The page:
Mamta is from Mithapur of Danapur, in Patna, India. “Very soon, it will be time for plantation, rain and Bol Bom,” she intimates, conveying her longing for Mithapur. Now she has made Meyanglung, Terhathum, her home. “Wherever he decides to move, we tag along. We must.” Mamta’s life changed drastically after marriage. Her husband Chhotu and her father-in-law, owned a sweet-shop in Dhankuta for nearly two decades. After marriage, Chhotu opened a new shop in Meyanglung about a year ago. In a town full of Limbu kids, Chhotu’s cousin Dipak, who also helps at the shop, is sometimes singled out as ‘Madhes-ey’ in school. Mamta’s eyes search for words in a maze of silence as she tries to come up with a name of a local person she could consider a friend. But business is good. In this district that not too long ago was the hotbed of the Limbuwan Movement, Mamta and Chhotu find a place to call home. Over the daily cup of morning tea, and the occasional feast catering, everyone has come to know Chhotu and Chhotu knows everyone. Politics matters little in this relationship of mundane transactions.
In this district that not too long ago was the hotbed of the Limbuwan Movement, Mamta and Chhotu find a place to call home.
It is Friday morning. Women and men from the neighboring villages, most of them young, are making inroads into the Tudhikhel area of Meyanglung bazaar. A haat bazaar is forming – the weekly market fair. Local boys with shiny new hair and best outfits are strutting around to find ex-classmates they used to have a crush on. “Wait for a bit until the market subsides. You will see him with all her groceries on his back, huffing and puffing his way up the hill after her,” one teases the other amidst giggles. Halfway through the day, some young men have had a little too much to drink. They have gathered in front of a store as one amongst them yells at the other, “Come to Fedaap if you want to see what Limbuwan looks like!” Fedaap is almost an hour’s walk further east from Meyanglung bazaar. One bazaar boy disagrees. After the initial fervor, where he was active in forming a Limbuwan committee in Meyanglung, members quit the party to return to either the Nepali Congress or the UML. “[The Limbuwan Party] split all the time. How is that different from any other party?” he asks. People also started getting weary of “donation collection”. His last active involvement in party politics was in the local election. During the campaigns, he and his friends formed a human chain around selected homes in the bazaar to physically stop UML party workers from entering the houses. “That was the extent to which we went to stop them from bribing our relatives for votes.” Politics, as a tool for reinventing “democracy”, continues to be absurd.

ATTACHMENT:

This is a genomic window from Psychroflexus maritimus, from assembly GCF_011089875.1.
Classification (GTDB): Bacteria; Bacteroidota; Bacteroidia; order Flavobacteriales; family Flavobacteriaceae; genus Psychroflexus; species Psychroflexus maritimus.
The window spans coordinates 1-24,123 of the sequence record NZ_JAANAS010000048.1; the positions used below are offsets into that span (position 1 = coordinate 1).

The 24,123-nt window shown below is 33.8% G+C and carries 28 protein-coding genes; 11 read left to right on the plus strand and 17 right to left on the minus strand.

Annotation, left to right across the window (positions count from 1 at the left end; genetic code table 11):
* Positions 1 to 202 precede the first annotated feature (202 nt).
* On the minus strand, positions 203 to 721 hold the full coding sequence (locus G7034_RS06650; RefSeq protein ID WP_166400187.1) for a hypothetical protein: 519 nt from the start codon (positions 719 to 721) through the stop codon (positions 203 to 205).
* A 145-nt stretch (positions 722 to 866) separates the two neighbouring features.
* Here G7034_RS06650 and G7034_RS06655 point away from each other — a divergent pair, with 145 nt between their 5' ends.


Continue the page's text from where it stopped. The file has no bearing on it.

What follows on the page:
During the campaigns, he and his friends formed a human chain around selected homes in the bazaar to physically stop UML party workers from entering the houses.
Jeet Limbu, a district committee advisor of the Federal Socialists’ Forum, lets out a sarcastic “hyaa!” and sips his tea. A cousin had asked, what are the chances a relatively new outfit like his could claim mainstream political space in Meyanglung. Jeet’s measured answer is a truism in politics: the more things change, the more they stay the same. He laments that Meyanglung’s bikas budget reaches the ground only after obtaining consent from a Bahun local, who is a retired public official who continues to wield sufficient political power to regularly assemble district heads in his living room. It helps that he is also a businessman. Limbu concedes that politics is difficult to penetrate. The town council meeting soliciting proposals for development projects, and the municipality board meeting that follows to decide which are selected for funding, are performative exercises in futility as far as local self-governance goes. Politics, as Limbu alludes to, is borne out of a Faustian affair between money and power.
A family and their friends and relatives have gathered in a house mourning the loss of a member. It is the fourth day of the mortuary ritual. The following morning is the last remaining ritual to bid adieu to the departed. The first group of card players is formed. They are the non-alcohol drinkers. Most of them belong to the Nepali Congress. The non-drinkers are ushered into a small room next to the balcony. At the entrance to the small room is a big signboard that reads: “Federal Limbuwan Party”. The landlord gives away an exhausted invective: “They have not paid the rent for almost a year now for their office space.” Out in the balcony, two separate groups of alcohol drinkers claim their territories. One belongs to the UML, the other, Maoist. The game of cards is on. The two groups in the balcony outshout the group inside as every throw and show of cards is met with a sigh or a thumping roar. Politics, as a partisan narrative, loses its identity amidst alliances forged and alcohol downed in this house of cards.
In Meyanglung, when someone dies, they say, ‘senterum ta hola ni’ – must have been the same old rum.
As dusk falls, Mamta and Chhotu call it a day at their shop. A young man playfully follows his crush’s footsteps up the hill, with her grocery bag latched onto his back. The advisor of the Federal Socialists’ Forum ambles his way home for a quiet dinner with his wife, and a quieter sleep after. The Fedaap youth has decided to camp in the bazaar for the night as his legs have lost their way, thanks to senterum (alcohol). Senterum comes from ‘same tei rum’ or same old rum. In Meyanglung, when someone dies, they say, ‘senterum ta hola ni’ – must have been the same old rum. In this town, there is very little that is unanticipated or aspirational in the way life and politics, and life as politics, unfold.
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